Cable and Satellite Companies May Use Aereo for Leverage

The basic business model of Aereo is it provides an antennae to each individual customer in order for that person to be able to capture content from the four major broadcasters. From there the content can be streamed to a variety of screen options.

The sudden rise of Aereo and its business model has resulted in yet another competitor to broadcasters. These broadcasters are now battling the company over whether or not it has the legal right to exist.

It has further muddied the content waters, with companies like Comcast caught on both sides of the issue.  Comcast would benefit on the cable side of its business because of possible lower retransmission fees, but possibly lose out on the content side of the business because of its ownership of NBCUniversal, which may lose revenue because of downward pressure on retransmission fees.

Although this is unlikely to have any material effect on the stocks of broadcasters in the short term, over the longer term is is definitely a potential disruptor This is assuming that Aereo and similar businesses are allowed to operate.

Is Aereo a real lever?
The question is whether or not Aereo can be considered a real lever for content distributors. I believe the answer is yes. A major reason is the aggressive legal attacks that were initiated on it by the major content companies in an attempt to stop it before it gains traction and market share.

CBS , Disney, and Twenty-First Century Fox , among others, are seeking to get a ruling against Aereo that would shut it down.

At this time, if Aereo is allowed to continue then CBS would be the hardest hit because it commands the largest share of viewers. Its market share commands retransmission fees of over $250 million annually. Disney and Twenty-First Century Fox are pretty close behind, generating about $250 million in retransmission fees; this is expected to double in a couple of years, possibly climbing to a combined total of about $6 billion by 2018. Comcast's NBCUniversal isn't in near as strong of a position, as it generates about $200 million in retransmission fees annually at this time.

If retransmission fees are aggressively implemented by broadcasters, we'll probably see some major action taken by content distributors to combat that. This is because it would result in churn and lower earnings.

Aereo could be partnered with, of course, assuming that it is ruled to be legal. Likewise, cable and satellite companies could create similar services to sidestep the giant broadcasters. It isn't likely to trickle down to smaller cable companies because of prohibitive costs.

Retransmission fees
The reason for this battle, and the value of Aereo as a lever, is because of the skyrocketing cost of retransmission fees for the cable, satellite, and telecom industries.

This is complex because companies like Dish Network have stated that satellite and cable companies need to take a stand against the rising price of retransmission fees. Dish sees the fee growth as unsustainable. Eventually that will be true, as content distributors will have to pass on the higher costs to customers which will in turn result in an increase in churn.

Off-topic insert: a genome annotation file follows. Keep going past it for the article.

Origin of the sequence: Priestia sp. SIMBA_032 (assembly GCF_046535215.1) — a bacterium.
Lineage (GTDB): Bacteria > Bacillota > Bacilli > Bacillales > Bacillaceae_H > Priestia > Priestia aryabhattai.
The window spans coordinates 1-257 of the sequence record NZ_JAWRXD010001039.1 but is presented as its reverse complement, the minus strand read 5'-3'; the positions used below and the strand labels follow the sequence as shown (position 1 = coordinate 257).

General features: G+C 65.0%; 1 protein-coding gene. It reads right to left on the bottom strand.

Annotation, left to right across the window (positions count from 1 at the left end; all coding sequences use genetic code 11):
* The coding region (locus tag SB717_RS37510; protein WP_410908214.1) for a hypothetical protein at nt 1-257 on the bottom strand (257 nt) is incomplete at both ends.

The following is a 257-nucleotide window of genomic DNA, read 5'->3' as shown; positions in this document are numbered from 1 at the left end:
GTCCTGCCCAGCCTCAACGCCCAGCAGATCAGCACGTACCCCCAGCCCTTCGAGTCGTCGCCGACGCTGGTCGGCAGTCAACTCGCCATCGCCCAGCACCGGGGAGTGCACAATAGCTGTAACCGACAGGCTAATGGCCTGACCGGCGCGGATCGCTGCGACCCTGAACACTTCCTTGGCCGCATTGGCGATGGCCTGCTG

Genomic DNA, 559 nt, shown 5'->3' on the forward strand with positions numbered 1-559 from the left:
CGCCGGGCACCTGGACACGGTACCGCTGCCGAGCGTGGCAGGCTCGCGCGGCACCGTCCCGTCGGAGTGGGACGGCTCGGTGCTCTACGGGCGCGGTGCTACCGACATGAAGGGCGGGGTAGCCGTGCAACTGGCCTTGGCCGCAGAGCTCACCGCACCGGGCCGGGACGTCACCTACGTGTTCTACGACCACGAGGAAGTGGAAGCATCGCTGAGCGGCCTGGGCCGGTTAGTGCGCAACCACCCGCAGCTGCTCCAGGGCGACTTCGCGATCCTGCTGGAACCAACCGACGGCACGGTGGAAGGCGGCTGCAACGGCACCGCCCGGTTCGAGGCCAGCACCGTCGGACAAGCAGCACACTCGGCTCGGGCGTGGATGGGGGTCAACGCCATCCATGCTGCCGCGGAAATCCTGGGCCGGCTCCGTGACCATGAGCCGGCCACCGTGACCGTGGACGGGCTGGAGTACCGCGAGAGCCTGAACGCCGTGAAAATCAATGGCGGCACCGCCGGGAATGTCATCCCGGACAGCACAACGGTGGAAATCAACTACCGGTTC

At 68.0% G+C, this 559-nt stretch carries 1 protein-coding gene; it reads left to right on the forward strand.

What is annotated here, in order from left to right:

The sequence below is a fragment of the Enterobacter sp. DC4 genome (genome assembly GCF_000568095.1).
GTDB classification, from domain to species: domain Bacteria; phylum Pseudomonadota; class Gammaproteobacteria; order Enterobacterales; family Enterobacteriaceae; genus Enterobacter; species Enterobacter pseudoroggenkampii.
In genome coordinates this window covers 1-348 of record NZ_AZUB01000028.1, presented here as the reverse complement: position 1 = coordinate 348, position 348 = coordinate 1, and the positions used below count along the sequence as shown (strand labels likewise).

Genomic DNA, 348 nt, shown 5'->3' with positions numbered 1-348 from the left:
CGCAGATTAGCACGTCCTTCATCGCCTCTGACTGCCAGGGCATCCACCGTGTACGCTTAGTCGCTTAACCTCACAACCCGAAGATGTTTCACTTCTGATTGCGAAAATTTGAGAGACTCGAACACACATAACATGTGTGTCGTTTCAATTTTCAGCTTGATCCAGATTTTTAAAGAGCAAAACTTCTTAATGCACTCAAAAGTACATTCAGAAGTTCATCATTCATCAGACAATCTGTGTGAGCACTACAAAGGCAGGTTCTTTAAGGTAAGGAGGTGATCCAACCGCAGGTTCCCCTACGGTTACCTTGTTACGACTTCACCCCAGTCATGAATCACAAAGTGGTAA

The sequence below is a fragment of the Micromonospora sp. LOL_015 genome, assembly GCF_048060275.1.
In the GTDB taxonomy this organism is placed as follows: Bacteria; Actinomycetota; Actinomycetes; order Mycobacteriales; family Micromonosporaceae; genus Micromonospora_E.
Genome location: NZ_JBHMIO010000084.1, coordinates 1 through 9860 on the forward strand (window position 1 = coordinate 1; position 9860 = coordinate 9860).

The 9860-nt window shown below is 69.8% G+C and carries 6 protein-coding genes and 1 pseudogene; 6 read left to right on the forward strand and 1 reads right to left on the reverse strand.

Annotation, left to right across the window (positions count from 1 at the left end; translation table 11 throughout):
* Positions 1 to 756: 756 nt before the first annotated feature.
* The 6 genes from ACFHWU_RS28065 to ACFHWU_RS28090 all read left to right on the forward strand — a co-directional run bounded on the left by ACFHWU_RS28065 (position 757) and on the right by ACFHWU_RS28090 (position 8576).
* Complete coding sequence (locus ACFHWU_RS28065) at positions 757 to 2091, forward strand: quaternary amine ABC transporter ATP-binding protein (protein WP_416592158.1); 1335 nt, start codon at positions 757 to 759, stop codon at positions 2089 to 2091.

DirecTV, Time Warner Cable, and Charter Communications have already stated that they are seriously considering adapting a similar business model to Aereo.

Dish Network hopes that the noise will come to the attention of politicians, causing them to revisit the retransmission fees issue. The idea is that if consumers complain loud enough, lawmakers may put a limit or cap on the fees. At the very least they might slow down the pace of increasing prices.

Broadcasters are pushing hard to keep control of the retransmission fees because they are major revenue catalysts for the next two to three years. This is because TV ad revenue is expected to remain level at best.

Broadcasters threaten a reverse lever

To add even more volatility and complication to the narrative, CBS and Fox have threatened to change to a cable model if the Aereo business model is allowed to continue. That's interesting because it's a reverse lever. If the companies were to use a cable model, there would be no signal to capture. Under that scenario Aereo would have no way of accessing Fox or CBS content. Without the content, Aereo wouldn't have anything to stream or sell to customers.

For that reason, cable channels aren't able to be accessed. This means that companies using cable aren't under any competitive pressure from the Aereo business model, only the major broadcasters are.

The outcome is uncertain for now
Eventually the Supreme Court will decide the fate of Aereo. If past court successes are any indication, it has a good chance to be considered a legal business model. It is at that time cable and satellite companies may be able to negotiate from a more equal footing than they are now.

Most of this depends upon whether or not the assertions being made by the various parties are posturing, or if they are serious responses to the situation and how it plays out.

If Aereo is ruled against by the Supreme Court, the point is moot. If it is given the go ahead to proceed, the business content providers and distributors will no longer operate the same.

Taking into consideration all the variables, I think that Aereo will help cable, satellite, and telecom companies. Even so, retransmission fees will continue to rise over the next year at least since it will take time for the company to scale.

There is also the possibility that content distributors will adapt their own Aereo model, of course. This would help their own cause in the retransmission fees war.

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